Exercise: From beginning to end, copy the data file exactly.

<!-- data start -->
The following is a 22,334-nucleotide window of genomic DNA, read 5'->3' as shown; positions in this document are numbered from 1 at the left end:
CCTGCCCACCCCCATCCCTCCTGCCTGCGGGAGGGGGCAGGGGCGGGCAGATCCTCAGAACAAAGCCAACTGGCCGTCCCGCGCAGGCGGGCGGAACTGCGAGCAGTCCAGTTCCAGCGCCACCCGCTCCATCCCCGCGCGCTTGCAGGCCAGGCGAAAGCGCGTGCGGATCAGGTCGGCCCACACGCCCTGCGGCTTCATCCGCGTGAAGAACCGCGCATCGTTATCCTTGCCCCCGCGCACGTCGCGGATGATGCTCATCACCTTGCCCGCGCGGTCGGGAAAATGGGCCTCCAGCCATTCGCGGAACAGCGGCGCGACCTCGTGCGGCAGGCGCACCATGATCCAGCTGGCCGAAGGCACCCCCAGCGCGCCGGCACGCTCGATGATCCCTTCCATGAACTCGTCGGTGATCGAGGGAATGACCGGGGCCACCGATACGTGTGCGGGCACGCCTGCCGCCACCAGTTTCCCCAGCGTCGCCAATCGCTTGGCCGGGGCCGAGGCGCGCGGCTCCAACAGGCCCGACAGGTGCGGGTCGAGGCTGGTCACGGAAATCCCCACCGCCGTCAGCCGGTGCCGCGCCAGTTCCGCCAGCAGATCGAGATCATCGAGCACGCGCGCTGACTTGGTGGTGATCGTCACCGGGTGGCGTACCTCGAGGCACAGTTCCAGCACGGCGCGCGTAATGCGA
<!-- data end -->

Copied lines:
The following is a 22,334-nucleotide window of genomic DNA, read 5'->3' as shown; positions in this document are numbered from 1 at the left end:
CCTGCCCACCCCCATCCCTCCTGCCTGCGGGAGGGGGCAGGGGCGGGCAGATCCTCAGAACAAAGCCAACTGGCCGTCCCGCGCAGGCGGGCGGAACTGCGAGCAGTCCAGTTCCAGCGCCACCCGCTCCATCCCCGCGCGCTTGCAGGCCAGGCGAAAGCGCGTGCGGATCAGGTCGGCCCACACGCCCTGCGGCTTCATCCGCGTGAAGAACCGCGCATCGTTATCCTTGCCCCCGCGCACGTCGCGGATGATGCTCATCACCTTGCCCGCGCGGTCGGGAAAATGGGCCTCCAGCCATTCGCGGAACAGCGGCGCGACCTCGTGCGGCAGGCGCACCATGATCCAGCTGGCCGAAGGCACCCCCAGCGCGCCGGCACGCTCGATGATCCCTTCCATGAACTCGTCGGTGATCGAGGGAATGACCGGGGCCACCGATACGTGTGCGGGCACGCCTGCCGCCACCAGTTTCCCCAGCGTCGCCAATCGCTTGGCCGGGGCCGAGGCGCGCGGCTCCAACAGGCCCGACAGGTGCGGGTCGAGGCTGGTCACGGAAATCCCCACCGCCGTCAGCCGGTGCCGCGCCAGTTCCGCCAGCAGATCGAGATCATCGAGCACGCGCGCTGACTTGGTGGTGATCGTCACCGGGTGGCGTACCTCGAGGCACAGTTCCAGCACGGCGCGCGTAATGCGA